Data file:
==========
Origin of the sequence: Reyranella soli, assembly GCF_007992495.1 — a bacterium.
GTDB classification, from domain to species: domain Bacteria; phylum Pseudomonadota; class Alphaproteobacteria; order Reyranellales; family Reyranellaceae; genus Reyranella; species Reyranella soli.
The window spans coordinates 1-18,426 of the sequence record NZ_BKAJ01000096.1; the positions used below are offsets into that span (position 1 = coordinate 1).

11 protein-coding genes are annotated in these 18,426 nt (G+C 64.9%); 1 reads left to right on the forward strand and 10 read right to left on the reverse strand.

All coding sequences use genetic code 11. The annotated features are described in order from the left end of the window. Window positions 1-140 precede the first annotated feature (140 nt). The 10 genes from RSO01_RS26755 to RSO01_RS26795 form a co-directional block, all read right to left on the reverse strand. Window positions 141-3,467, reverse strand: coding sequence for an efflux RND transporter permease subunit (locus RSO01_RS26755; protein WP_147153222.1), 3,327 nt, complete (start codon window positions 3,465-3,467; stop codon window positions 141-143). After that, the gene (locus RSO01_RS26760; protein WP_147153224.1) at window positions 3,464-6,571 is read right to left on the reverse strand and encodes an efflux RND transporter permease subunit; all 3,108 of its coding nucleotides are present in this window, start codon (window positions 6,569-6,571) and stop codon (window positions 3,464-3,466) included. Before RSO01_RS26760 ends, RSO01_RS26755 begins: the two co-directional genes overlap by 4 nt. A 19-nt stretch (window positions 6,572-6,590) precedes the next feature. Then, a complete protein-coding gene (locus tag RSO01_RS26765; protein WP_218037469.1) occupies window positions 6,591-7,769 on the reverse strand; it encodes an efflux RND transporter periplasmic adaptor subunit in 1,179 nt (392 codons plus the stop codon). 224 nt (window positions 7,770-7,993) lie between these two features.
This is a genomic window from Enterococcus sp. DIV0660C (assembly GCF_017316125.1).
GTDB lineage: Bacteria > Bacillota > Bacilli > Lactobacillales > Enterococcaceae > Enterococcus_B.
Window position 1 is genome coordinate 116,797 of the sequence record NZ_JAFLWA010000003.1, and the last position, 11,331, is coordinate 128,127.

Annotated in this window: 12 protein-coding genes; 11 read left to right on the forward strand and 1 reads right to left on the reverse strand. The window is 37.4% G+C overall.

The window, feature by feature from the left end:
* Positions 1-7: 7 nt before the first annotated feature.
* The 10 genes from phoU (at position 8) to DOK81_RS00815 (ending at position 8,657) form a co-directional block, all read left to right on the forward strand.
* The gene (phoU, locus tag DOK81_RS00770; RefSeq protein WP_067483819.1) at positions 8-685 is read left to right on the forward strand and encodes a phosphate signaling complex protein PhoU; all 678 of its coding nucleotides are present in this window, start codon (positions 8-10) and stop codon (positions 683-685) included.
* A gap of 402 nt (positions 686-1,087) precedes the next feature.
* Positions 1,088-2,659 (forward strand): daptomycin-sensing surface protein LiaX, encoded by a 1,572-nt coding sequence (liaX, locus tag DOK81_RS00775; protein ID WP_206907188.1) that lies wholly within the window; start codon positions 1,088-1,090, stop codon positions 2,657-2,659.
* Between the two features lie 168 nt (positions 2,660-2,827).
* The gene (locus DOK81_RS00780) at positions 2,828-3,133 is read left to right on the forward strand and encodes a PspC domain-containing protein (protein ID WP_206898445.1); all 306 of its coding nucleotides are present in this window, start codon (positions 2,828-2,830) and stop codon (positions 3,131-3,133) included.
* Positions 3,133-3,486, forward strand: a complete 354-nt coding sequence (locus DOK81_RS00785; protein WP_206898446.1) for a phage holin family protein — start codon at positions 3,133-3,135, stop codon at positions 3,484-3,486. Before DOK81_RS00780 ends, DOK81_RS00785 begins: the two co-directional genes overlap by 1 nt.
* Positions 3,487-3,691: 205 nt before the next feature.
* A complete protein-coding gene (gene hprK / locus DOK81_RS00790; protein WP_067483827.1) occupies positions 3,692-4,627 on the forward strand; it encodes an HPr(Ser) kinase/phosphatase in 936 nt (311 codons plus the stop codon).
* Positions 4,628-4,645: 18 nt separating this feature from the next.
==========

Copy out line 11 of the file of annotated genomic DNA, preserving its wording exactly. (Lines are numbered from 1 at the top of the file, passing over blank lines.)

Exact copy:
* Positions 1-7: 7 nt before the first annotated feature.